I’ve been interested in lifelong learning ever since I walked into my first adult education class at Syracuse University in 1982. Within that big topic, I’ve been most interested in how professionals–particuarly college faculty–manage their professional and personal learning projects. (My own learning was permanently shaped by my work with Roger Himestra and Ralph Brockett as faculty members at Syracuse University.)
I’m also interested in how colleges prepare students to learn throughout their lives. Almost every college or university mission statement contains some rhetoric about helping students to prepare for lifelong learning. Unfortunately, those same universities don’t provide much detail about how they actually accomplish that goal. Are there relatively simple things that colleges could do a much better job of help students learn how to learn and how to take more responsibility for managing their own learning?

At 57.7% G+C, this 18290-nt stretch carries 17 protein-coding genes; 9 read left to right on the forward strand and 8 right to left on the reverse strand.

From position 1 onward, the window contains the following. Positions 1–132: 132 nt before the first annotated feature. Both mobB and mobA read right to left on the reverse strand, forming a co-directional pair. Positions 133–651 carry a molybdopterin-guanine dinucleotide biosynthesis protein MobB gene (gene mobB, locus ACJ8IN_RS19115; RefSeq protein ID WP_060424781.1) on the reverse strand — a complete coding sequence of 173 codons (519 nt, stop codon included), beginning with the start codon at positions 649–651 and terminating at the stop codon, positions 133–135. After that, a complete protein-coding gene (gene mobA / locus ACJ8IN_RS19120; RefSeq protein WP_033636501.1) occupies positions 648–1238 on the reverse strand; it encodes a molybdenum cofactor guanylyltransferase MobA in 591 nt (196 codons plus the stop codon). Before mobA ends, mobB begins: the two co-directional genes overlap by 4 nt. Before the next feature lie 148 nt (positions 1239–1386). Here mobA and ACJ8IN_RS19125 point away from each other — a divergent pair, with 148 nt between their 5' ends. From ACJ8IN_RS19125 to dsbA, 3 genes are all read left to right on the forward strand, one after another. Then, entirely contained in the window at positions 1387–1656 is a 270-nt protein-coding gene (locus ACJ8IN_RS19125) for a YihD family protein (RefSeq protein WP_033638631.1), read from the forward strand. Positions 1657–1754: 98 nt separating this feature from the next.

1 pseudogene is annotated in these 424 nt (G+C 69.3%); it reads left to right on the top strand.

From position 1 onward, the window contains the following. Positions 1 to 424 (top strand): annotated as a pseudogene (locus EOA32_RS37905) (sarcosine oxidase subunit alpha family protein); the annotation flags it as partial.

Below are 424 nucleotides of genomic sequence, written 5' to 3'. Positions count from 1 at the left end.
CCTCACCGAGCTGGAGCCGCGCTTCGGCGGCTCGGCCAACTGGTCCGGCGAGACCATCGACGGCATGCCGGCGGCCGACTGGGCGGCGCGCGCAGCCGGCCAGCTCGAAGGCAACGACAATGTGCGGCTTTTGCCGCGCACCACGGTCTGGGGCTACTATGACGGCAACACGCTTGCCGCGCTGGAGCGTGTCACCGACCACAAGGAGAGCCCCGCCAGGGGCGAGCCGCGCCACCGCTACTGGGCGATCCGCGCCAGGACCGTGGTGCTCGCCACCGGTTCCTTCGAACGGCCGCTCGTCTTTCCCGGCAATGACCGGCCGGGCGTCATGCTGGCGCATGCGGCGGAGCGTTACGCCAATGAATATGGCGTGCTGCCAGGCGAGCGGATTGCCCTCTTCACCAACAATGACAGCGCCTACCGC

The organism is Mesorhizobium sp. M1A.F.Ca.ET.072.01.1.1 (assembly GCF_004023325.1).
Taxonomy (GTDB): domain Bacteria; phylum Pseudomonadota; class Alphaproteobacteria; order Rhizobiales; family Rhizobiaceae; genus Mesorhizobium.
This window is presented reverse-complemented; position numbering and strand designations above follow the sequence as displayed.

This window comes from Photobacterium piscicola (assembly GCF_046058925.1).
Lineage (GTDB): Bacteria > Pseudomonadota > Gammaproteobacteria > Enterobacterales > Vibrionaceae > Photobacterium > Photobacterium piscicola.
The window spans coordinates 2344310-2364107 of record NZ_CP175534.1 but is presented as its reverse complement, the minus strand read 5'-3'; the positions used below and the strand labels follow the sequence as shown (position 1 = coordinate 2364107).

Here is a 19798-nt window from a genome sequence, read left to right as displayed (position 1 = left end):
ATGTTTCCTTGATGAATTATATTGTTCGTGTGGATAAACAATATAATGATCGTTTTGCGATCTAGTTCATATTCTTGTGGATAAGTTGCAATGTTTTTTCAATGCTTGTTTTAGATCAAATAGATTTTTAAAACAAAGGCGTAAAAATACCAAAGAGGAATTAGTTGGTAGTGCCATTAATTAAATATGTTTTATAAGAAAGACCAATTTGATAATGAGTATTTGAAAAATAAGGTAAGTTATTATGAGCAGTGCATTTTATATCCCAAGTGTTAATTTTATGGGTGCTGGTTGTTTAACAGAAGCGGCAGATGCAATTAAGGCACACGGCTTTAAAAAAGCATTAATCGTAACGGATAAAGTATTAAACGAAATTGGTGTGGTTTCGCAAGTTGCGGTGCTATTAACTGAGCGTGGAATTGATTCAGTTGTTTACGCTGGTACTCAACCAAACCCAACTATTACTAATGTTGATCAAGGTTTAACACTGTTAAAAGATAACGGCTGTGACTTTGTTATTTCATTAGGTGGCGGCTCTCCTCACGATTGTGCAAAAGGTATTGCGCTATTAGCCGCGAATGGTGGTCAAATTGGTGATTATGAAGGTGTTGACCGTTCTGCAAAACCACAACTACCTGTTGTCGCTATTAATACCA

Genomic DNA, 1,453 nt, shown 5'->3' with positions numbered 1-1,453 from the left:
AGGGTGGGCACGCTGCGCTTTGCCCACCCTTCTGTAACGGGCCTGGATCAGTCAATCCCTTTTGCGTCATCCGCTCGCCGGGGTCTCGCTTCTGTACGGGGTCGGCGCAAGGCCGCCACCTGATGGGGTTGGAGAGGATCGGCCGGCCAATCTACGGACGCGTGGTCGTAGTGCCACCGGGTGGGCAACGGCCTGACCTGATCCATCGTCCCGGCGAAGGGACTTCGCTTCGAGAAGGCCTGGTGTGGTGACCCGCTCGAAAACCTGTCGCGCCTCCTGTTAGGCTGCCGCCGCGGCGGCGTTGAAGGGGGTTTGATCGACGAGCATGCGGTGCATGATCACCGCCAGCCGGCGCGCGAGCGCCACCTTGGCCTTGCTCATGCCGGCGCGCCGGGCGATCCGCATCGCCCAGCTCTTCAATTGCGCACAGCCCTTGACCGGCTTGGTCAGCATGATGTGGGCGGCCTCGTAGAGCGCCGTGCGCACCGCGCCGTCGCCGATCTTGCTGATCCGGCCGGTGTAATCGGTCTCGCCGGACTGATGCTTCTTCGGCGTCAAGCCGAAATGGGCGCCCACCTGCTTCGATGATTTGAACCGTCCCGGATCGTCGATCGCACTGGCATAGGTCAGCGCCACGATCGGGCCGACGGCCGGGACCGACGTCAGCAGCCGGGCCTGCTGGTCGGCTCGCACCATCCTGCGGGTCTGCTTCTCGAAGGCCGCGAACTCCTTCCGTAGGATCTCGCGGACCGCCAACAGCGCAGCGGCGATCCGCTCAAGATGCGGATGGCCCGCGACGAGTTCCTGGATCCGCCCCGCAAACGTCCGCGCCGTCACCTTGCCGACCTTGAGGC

The Chautauqua Institution
For me the epitome of a self-directed learning community is the Chautauqua Institution in upstate New York, where I’m fortunate to spend the summer away from Virginia’s summer heat and humidity. We missed going there last summer because of the COVID, but we’re planning to go back this summer.